Partly, because it's cheap. Passing a law costs nothing compared to building a stadium.

And partly because there will necessarily be benefits.

Here's how Lin Crase of the La Trobe University puts it: "Constraints that impinge on individuals' full participation in society necessarily reduce economic welfare. It follows that removal of those constraints should lead to some gains."

This would be true even for people in same sex relationships who decided not to take advantage of the opportunity to marry.

Professor Mardi Dungey of the University of Tasmania says that when we remove impediments to improving people's ability to satisfy their wants, with no material harm to others, we necessarily improve people's welfare.

And Curtin University's Professor Margaret Nowak identifies broader benefits: reduced health costs, especially in the area of mental health, reduced suicide rates among youth, and reduced discrimination in the workforce "resulting in more optimal allocation of workers".

For what it's worth, married couples also spend more. Dr Gigi Foster from the University of NSW says married heterosexual couples invest more in the kind of things that shacked-up couples don't. And she says something else.

Legalising same-sex marriage will allow politicians and the public to move on and focus on other things that could produce further economic benefits. There's a chance.

In The Age and Sydney Morning Herald
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Thursday, December 07, 2017

Now they can afford a tax cut?

So now they can afford a tax cut?

Just months ago, in the May budget, Scott Morrison and Malcolm Turnbull pushed tax rates up. That's right, up. They lifted the Medicare levy from 2 to 2.5 per cent, beginning in 2019. It'll net them $4 billion a year, money they said they needed to fund the National Disability Insurance Scheme.

And now they can afford a cut?

Maybe they didn't really need the extra money for the National Disability Insurance Scheme after all. And there's an extremely flimsy argument that they didn't.

The mid-year budget update, due within the fortnight, is likely to show the budget is slightly better off. Unexpectedly strong company tax revenue in the first four months of the financial year has put the budget almost $5 billion ahead of target.

Much of it flows from a better than expected run up in commodity prices, which we now know didn't last. But that wouldn't stop an optimistic forecaster or an optimistic government from acting as if it would last and handing out permanent tax cuts of up to $5 billion per year.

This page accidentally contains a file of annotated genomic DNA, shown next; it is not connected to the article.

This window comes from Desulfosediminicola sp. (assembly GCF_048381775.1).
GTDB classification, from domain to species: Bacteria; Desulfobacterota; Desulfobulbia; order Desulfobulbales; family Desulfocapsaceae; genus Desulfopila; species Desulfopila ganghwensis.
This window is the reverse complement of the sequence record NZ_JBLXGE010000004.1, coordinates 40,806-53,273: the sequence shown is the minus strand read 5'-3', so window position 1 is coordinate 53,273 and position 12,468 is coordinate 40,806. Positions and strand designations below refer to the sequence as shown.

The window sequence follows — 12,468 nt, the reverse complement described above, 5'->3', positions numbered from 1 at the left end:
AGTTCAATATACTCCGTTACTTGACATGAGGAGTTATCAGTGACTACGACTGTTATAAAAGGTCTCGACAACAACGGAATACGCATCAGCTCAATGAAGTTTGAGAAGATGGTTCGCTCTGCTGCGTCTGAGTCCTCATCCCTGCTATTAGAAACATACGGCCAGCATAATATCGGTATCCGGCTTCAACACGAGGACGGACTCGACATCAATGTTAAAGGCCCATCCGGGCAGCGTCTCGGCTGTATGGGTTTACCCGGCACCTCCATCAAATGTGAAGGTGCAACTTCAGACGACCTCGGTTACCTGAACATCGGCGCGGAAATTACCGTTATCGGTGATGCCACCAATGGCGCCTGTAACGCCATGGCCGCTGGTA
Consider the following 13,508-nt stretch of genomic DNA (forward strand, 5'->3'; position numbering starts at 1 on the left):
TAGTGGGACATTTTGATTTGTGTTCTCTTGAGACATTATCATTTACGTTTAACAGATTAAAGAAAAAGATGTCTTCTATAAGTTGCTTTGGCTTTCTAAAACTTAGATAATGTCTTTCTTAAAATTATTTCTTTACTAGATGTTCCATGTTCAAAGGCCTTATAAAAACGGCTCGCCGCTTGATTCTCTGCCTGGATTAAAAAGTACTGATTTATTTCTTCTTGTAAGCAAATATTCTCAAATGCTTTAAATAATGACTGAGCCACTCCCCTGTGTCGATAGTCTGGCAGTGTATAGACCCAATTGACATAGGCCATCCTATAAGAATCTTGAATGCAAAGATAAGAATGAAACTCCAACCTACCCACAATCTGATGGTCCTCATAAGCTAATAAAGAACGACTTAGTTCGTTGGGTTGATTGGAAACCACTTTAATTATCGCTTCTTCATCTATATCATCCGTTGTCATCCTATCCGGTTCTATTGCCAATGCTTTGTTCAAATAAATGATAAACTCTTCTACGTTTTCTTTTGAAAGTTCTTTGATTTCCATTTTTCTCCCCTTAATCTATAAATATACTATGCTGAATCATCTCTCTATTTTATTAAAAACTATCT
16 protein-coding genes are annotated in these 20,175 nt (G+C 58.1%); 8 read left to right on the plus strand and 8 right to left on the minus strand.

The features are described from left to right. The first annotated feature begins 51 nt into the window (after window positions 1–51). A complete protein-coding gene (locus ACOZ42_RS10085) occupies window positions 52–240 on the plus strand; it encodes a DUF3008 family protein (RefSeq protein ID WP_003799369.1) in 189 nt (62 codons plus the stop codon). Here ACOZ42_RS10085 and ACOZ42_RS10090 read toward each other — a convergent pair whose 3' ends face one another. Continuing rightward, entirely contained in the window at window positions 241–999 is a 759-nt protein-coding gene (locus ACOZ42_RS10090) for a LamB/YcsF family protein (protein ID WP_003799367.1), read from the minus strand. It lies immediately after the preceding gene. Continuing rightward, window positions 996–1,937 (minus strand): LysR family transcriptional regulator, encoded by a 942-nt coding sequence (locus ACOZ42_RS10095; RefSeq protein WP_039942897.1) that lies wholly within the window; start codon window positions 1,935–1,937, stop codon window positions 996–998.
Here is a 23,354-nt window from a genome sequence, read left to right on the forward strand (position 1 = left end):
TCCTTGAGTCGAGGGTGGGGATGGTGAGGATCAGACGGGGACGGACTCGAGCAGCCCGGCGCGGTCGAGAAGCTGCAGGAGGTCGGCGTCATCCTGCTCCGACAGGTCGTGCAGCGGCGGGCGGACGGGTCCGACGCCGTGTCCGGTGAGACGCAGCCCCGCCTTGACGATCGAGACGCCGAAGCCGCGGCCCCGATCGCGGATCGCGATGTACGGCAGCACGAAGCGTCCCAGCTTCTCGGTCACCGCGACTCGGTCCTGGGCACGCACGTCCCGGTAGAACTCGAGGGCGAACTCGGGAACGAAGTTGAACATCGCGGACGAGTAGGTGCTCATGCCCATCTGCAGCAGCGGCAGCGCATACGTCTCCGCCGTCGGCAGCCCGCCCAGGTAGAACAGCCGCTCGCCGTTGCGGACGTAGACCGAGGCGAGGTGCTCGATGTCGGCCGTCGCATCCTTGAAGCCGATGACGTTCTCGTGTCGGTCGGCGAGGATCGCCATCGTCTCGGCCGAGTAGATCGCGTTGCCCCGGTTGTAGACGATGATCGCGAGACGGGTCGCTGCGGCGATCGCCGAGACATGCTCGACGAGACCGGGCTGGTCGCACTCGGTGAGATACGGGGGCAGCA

The most successful private sector budget forecaster is Deloitte Access Economics, whose senior staff used to prepare the official forecasts when they were in Treasury.

Deloitte says that by the end of the financial year, revenue will be only $2.7 billion ahead of the budget and only $0.9 billion ahead in the following year. It produced a ready reckoner to enable us to calculate what kind of a tax cut those boosts could buy if it was permanent, which it almost certainly will not be.

Three billion could buy a lift in the $18,200 threshold to $19,200 and a lift in the $37,000 threshold to $38,000. That's all.

One billion, a more realistic, though still inflated, guess as to how much extra the government might have long term, couldn't even buy the lift from $37,000 to $38,000. Deloitte director Chris Richardson says it would buy a small sandwich or a small milkshake.

Unless the proposed tax cut applied to hardly anyone, which is a trick they've pulled repeatedly. Lifting the $87,000 threshold by $1000 costs only $110 million per year; lifting the $180,000 threshold costs only $30 million.

It's something to keep in mind if we once again get tax cuts skewed towards the top. It mightn't be so much a case of the Coalition helping out high income mates as making a gesture it can afford.

Middle earners are about to get clobbered. The government's own figures, spelt out by the Parliamentary Budget Office, show the average tax rate faced by middle-income Australians on $40,000 to $50,000 is about to climb 3 percentage points. Within four years.

Instead of handing over 14.9 per cent of their income after low starting rates and the tax-free threshold, middle earners will find themselves handing over 18.1 per cent. Within four years. It's the result of bracket creep, and the increase in the Medicare levy. And the projected return to surplus in 2020-21 depends on it.

The only ways to deliver serious tax relief are to push out further the projected return to surplus (just as it has been pushed out repeatedly by treasurers dating back to Wayne Swan), to fund the needed tax cuts with big spending cuts (something this government and the last have been incapable of, even in non-election years), or to fund the tax cuts by lifting other taxes.

Or by hoping something comes along.

And there's the magic pudding.

Here's how Finance Minister Mathias Cormann put it in a speech to the Business Council last month:

"Something that we keep pointing out again and again, but which doesn't ever seem to be appropriately well understood by analysts or commentators, is that our budget revenue forecasts are based on an assumption imposed on our forecasting model that tax revenue as a share of GDP is not allowed to exceed 23.9 per cent."

"Future tax cuts are already reflected in our revenue forecasting methodology."

He is right. Already baked into the budget projections are tax cuts from 2022-23 when the tax share of GDP is due to hit 23.9 per cent, which is the average take in the years between the introduction of the GST and the global financial crisis.

Five years into the future though those baked in tax cuts will be, they could be delivered as income tax cuts. Except that they mostly won't be, not if the government gets its full company tax cut through the Senate.